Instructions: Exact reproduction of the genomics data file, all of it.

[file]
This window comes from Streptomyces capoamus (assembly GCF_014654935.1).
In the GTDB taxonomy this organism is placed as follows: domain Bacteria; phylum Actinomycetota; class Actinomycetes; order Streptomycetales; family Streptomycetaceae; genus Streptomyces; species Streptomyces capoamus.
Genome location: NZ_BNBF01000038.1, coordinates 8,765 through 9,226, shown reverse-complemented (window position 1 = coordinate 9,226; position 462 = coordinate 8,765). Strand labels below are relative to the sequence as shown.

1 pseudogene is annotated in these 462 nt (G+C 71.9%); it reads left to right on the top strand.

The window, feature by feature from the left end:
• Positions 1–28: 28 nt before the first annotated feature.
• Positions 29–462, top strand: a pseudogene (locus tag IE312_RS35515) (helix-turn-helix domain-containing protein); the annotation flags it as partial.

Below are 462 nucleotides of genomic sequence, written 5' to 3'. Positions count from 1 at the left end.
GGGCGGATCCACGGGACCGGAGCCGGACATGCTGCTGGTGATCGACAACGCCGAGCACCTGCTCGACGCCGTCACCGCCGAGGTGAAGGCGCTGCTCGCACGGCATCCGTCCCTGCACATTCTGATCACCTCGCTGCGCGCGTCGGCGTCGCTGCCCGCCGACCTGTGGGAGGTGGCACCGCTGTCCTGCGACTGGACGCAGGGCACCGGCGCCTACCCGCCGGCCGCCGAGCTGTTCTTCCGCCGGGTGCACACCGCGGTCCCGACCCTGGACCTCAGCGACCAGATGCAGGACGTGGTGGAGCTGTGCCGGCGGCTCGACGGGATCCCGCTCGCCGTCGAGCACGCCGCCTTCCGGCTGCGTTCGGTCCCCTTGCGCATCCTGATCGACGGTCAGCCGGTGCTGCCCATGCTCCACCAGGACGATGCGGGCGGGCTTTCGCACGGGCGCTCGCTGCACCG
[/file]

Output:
This window comes from Streptomyces capoamus (assembly GCF_014654935.1).
In the GTDB taxonomy this organism is placed as follows: domain Bacteria; phylum Actinomycetota; class Actinomycetes; order Streptomycetales; family Streptomycetaceae; genus Streptomyces; species Streptomyces capoamus.
Genome location: NZ_BNBF01000038.1, coordinates 8,765 through 9,226, shown reverse-complemented (window position 1 = coordinate 9,226; position 462 = coordinate 8,765). Strand labels below are relative to the sequence as shown.

1 pseudogene is annotated in these 462 nt (G+C 71.9%); it reads left to right on the top strand.

The window, feature by feature from the left end:
• Positions 1–28: 28 nt before the first annotated feature.
• Positions 29–462, top strand: a pseudogene (locus tag IE312_RS35515) (helix-turn-helix domain-containing protein); the annotation flags it as partial.

Below are 462 nucleotides of genomic sequence, written 5' to 3'. Positions count from 1 at the left end.
GGGCGGATCCACGGGACCGGAGCCGGACATGCTGCTGGTGATCGACAACGCCGAGCACCTGCTCGACGCCGTCACCGCCGAGGTGAAGGCGCTGCTCGCACGGCATCCGTCCCTGCACATTCTGATCACCTCGCTGCGCGCGTCGGCGTCGCTGCCCGCCGACCTGTGGGAGGTGGCACCGCTGTCCTGCGACTGGACGCAGGGCACCGGCGCCTACCCGCCGGCCGCCGAGCTGTTCTTCCGCCGGGTGCACACCGCGGTCCCGACCCTGGACCTCAGCGACCAGATGCAGGACGTGGTGGAGCTGTGCCGGCGGCTCGACGGGATCCCGCTCGCCGTCGAGCACGCCGCCTTCCGGCTGCGTTCGGTCCCCTTGCGCATCCTGATCGACGGTCAGCCGGTGCTGCCCATGCTCCACCAGGACGATGCGGGCGGGCTTTCGCACGGGCGCTCGCTGCACCG